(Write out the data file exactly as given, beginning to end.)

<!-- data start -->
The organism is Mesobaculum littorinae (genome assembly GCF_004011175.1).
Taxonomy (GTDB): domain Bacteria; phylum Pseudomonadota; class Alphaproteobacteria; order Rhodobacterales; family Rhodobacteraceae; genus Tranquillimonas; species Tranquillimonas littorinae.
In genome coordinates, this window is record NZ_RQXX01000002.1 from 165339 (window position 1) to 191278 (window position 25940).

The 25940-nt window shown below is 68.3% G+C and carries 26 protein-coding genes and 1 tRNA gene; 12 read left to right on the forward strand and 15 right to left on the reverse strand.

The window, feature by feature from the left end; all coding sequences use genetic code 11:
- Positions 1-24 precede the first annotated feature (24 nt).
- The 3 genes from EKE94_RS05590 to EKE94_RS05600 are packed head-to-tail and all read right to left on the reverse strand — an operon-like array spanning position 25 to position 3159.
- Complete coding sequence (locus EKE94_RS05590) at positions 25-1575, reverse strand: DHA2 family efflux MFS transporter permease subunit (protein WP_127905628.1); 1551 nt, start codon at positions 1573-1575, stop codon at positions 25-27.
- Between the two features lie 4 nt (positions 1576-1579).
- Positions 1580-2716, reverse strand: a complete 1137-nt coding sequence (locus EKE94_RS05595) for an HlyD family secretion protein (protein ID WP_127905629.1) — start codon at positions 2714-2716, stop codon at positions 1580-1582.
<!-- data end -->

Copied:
The organism is Mesobaculum littorinae (genome assembly GCF_004011175.1).
Taxonomy (GTDB): domain Bacteria; phylum Pseudomonadota; class Alphaproteobacteria; order Rhodobacterales; family Rhodobacteraceae; genus Tranquillimonas; species Tranquillimonas littorinae.
In genome coordinates, this window is record NZ_RQXX01000002.1 from 165339 (window position 1) to 191278 (window position 25940).

The 25940-nt window shown below is 68.3% G+C and carries 26 protein-coding genes and 1 tRNA gene; 12 read left to right on the forward strand and 15 right to left on the reverse strand.

The window, feature by feature from the left end; all coding sequences use genetic code 11:
- Positions 1-24 precede the first annotated feature (24 nt).
- The 3 genes from EKE94_RS05590 to EKE94_RS05600 are packed head-to-tail and all read right to left on the reverse strand — an operon-like array spanning position 25 to position 3159.
- Complete coding sequence (locus EKE94_RS05590) at positions 25-1575, reverse strand: DHA2 family efflux MFS transporter permease subunit (protein WP_127905628.1); 1551 nt, start codon at positions 1573-1575, stop codon at positions 25-27.
- Between the two features lie 4 nt (positions 1576-1579).
- Positions 1580-2716, reverse strand: a complete 1137-nt coding sequence (locus EKE94_RS05595) for an HlyD family secretion protein (protein ID WP_127905629.1) — start codon at positions 2714-2716, stop codon at positions 1580-1582.